Demographic details and BMI were collected. The following laboratory parameters were also collected from all the patients at the time of LSM; ALT, gamma-glutamyltranspeptidase (GGT), and platelet count. HBsAg was measured using standard enzyme-linked immunosorbent assays (Abbott Diagnostics, Abbott Park, IL, USA). The upper limit of normal (ULN) for ALT was defined as 40 IU/L.
Liver stiffness measurement
LSM was obtained according to the instructions provided by the manufacturer. Details of the technical background and examination procedure have been described previously , –. The success rate was calculated as the number of valid measurements divided by the total number of measurements. Results are expressed in kilopascals (kPa). IQR was defined as an index of LSM intrinsic variability corresponding to the 25th and 75th percentiles intervals around the LSM result containing 50% of the valid measurements. The median value was considered representative of the elastic modulus of the liver. Only procedures with ≥10 validated measurements were considered reliable, regardless of success rate and IQR/M. The same experienced operator (>3,000 LSM examinations), blinded to LB results and the clinical data of the study population performed all LSM examinations.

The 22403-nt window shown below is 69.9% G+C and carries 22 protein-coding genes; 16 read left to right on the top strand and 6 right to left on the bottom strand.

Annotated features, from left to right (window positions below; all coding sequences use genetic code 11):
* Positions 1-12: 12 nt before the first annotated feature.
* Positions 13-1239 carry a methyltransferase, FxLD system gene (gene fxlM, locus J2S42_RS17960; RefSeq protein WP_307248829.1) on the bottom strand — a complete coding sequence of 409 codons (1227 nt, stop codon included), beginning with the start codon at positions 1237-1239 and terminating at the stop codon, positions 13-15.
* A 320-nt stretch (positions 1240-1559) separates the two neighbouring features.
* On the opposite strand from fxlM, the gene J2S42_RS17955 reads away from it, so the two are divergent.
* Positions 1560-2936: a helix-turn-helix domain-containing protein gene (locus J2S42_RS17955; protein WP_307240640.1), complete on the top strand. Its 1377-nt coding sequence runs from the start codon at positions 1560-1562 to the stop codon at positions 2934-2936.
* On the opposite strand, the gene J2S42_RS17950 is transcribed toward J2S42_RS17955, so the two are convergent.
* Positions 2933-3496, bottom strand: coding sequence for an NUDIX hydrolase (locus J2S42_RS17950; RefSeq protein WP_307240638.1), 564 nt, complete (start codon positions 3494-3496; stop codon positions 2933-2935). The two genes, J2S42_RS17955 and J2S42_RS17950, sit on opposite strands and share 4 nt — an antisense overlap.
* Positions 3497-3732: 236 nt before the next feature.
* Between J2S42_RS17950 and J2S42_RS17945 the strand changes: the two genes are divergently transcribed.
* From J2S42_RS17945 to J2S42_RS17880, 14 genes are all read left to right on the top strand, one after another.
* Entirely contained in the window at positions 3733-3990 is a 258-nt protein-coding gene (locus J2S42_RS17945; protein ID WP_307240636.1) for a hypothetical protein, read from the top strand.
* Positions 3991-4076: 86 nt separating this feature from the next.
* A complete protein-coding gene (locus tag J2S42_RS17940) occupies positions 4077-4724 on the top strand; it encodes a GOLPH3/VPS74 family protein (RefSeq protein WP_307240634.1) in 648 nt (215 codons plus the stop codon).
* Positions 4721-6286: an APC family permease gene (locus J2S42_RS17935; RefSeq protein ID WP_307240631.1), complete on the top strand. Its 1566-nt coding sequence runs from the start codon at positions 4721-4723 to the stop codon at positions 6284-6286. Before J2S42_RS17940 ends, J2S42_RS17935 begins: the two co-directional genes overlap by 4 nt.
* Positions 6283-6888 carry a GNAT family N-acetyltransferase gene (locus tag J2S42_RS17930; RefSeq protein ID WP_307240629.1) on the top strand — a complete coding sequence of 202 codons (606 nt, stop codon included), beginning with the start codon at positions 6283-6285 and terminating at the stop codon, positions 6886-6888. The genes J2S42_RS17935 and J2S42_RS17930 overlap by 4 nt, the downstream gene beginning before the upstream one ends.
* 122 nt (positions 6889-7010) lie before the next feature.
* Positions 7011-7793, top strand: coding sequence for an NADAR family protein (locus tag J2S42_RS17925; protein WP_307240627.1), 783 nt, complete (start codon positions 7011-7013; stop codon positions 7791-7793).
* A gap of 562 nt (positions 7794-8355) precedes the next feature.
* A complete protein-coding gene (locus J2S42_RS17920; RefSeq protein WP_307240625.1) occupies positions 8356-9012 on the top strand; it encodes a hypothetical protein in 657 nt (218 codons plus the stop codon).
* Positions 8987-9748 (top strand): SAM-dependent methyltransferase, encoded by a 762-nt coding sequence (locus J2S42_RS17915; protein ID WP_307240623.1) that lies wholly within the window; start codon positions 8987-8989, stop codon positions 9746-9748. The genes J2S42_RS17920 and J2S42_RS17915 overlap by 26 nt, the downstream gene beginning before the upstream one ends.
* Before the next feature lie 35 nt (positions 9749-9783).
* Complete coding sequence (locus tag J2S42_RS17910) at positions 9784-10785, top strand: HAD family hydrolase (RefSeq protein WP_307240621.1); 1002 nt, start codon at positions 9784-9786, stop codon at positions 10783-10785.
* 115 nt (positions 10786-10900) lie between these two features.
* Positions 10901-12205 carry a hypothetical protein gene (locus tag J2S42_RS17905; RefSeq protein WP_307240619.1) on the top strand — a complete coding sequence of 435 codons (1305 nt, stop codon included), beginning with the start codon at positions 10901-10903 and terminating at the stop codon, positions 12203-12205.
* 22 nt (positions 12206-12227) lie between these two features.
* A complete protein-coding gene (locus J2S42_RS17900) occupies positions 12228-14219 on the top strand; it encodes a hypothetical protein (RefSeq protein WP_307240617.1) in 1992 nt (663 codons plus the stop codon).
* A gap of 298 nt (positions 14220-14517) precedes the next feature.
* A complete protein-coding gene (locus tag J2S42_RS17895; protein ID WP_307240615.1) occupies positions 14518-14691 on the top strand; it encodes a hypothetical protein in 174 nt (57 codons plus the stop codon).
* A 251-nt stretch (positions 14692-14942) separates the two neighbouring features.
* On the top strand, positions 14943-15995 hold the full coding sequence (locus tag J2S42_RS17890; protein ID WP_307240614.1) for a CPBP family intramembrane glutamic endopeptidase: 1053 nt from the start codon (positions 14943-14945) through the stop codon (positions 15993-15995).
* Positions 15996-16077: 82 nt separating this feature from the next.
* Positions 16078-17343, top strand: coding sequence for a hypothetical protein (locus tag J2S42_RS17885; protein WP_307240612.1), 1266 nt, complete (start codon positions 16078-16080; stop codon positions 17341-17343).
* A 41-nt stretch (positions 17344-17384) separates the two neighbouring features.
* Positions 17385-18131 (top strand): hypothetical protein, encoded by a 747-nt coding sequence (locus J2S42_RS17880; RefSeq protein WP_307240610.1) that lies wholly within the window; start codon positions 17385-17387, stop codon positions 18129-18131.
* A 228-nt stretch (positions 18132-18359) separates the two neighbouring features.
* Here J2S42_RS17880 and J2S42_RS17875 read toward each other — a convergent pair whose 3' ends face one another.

Liver biopsy and histological evaluation
LB specimens were fixed in formalin and embedded in paraffin. Sections (4 µm) were stained with hematoxylin and eosin and Masson's trichrome. All liver tissue samples were evaluated by an experienced hepatopathologist (YN Park) who was blinded to the clinical data of study population, including LSM results. Liver fibrosis and necroinflammation were evaluated semiquantitatively according to the Laennec system . Fibrosis was scored in five grades at first: 0, no definite fibrosis, 1, minimal fibrosis (no septa or rare thin septum; may have portal expansion or mild sinusoidal fibrosis), 2, mild fibrosis (occasional thin septa), 3, moderate fibrosis (moderate thin septa; up to incomplete cirrhosis), and 4, liver cirrhosis. Then, liver cirrhosis was sub-classified into three groups: F4A, mild cirrhosis, definite or probable, 4B, moderate cirrhosis (at least two broad septa), and 4C, severe cirrhosis (at least one very broad septum or many minute nodules). The activity grade referred to the degree of necroinflammatory activity in the lobule and periportal area and was scored in five grades: A0, no activity, A1, minimal, A2, mild, A3, moderate, and A4, severe activity. Maximal activity grade was defined as the higher of the lobular and periportal activity. Steatosis in the liver specimen was graded on a four-point scale: S0 (insignificant, <5%), S1 (mild, 5–33%), S2 (moderate, 34–66%), and S3 (severe, ≥66% of hepatocytes with fat deposits) , .